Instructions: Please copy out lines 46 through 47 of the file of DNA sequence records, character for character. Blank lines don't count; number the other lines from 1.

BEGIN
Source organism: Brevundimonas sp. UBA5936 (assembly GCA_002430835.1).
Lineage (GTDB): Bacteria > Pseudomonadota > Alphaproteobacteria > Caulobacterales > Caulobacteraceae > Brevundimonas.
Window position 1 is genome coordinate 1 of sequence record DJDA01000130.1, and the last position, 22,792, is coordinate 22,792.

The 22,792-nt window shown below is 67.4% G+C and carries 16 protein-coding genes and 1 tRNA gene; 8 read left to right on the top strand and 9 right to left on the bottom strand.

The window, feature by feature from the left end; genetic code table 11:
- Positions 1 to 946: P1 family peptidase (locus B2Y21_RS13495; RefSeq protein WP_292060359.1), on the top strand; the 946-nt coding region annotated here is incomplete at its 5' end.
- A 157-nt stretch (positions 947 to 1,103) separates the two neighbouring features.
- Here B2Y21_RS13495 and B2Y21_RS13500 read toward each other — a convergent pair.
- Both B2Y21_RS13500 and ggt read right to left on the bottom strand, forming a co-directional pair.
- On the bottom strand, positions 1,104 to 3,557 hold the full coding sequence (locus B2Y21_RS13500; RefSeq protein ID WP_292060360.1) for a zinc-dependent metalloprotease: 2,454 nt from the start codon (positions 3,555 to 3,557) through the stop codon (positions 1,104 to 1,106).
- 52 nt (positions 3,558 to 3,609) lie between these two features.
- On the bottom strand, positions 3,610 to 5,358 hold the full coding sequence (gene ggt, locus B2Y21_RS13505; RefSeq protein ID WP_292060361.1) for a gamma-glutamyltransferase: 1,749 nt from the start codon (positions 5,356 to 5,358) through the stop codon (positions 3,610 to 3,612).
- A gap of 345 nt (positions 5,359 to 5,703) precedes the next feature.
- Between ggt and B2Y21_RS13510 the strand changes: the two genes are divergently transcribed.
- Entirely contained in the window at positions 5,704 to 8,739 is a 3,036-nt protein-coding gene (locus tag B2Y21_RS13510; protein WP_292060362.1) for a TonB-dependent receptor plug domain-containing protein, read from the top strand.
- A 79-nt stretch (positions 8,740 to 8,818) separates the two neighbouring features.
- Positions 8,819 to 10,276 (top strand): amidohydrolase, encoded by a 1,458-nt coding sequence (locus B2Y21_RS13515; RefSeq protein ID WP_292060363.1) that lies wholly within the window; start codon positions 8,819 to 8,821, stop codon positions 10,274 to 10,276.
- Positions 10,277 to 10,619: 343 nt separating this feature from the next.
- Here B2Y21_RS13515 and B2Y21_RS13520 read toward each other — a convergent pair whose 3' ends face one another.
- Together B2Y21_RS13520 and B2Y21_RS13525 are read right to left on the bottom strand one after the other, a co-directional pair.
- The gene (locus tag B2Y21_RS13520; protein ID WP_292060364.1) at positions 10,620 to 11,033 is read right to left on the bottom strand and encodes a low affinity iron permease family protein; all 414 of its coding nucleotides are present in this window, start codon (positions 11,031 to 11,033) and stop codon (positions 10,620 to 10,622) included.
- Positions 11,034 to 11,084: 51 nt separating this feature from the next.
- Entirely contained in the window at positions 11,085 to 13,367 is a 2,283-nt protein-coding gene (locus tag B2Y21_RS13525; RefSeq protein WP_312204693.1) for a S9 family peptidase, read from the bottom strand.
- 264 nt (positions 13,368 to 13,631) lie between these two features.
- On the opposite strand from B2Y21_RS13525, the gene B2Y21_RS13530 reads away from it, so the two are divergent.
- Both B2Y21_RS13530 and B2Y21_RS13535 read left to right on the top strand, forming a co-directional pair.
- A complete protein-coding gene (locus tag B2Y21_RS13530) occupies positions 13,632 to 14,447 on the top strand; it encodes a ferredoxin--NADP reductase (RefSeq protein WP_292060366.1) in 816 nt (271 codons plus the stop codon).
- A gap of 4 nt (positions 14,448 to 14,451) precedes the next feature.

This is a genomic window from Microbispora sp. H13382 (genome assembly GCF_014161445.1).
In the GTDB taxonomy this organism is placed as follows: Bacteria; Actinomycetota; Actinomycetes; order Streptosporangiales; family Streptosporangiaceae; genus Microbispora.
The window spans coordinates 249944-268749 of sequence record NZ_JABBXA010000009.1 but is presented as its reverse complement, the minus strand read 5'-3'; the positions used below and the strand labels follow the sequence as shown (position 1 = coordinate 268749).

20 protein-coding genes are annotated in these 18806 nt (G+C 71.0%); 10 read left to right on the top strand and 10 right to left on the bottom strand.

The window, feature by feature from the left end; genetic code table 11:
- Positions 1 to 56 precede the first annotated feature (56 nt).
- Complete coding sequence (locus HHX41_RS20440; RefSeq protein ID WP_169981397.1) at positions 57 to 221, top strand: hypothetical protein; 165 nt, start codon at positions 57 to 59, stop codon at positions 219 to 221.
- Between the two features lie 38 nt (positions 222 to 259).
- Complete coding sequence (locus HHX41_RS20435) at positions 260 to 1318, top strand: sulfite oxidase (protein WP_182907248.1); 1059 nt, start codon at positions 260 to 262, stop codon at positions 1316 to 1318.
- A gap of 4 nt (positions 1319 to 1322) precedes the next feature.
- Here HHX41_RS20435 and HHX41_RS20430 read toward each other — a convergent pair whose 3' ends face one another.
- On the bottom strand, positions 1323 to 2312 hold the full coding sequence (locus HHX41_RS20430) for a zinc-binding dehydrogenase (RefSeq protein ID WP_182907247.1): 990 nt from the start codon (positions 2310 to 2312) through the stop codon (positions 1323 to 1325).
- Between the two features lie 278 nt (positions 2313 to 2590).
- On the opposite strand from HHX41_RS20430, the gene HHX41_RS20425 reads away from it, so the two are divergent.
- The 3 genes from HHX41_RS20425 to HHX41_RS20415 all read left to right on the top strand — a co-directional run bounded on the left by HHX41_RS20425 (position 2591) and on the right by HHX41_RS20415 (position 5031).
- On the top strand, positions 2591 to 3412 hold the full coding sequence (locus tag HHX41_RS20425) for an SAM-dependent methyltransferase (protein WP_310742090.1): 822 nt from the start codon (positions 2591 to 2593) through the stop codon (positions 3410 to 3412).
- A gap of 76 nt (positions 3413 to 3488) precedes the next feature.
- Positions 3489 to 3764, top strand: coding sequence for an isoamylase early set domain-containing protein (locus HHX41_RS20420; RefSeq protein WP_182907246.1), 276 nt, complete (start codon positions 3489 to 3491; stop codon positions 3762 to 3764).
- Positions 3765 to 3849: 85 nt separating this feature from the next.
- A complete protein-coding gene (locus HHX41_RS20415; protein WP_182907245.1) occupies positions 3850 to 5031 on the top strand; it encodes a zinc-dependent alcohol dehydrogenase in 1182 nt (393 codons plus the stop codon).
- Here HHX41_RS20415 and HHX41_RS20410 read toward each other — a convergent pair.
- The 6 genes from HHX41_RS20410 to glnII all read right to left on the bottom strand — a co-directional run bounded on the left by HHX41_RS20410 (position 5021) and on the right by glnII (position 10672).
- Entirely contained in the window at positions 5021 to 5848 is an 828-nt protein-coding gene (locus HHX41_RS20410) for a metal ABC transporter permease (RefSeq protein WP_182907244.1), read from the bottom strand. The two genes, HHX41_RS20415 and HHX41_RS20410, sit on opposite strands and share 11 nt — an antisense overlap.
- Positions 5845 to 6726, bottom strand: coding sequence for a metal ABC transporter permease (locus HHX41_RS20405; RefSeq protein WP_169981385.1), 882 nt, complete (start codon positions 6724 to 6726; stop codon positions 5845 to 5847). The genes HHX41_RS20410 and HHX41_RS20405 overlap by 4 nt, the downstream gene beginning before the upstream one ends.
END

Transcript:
- Positions 3489 to 3764, top strand: coding sequence for an isoamylase early set domain-containing protein (locus HHX41_RS20420; RefSeq protein WP_182907246.1), 276 nt, complete (start codon positions 3489 to 3491; stop codon positions 3762 to 3764).
- Positions 3765 to 3849: 85 nt separating this feature from the next.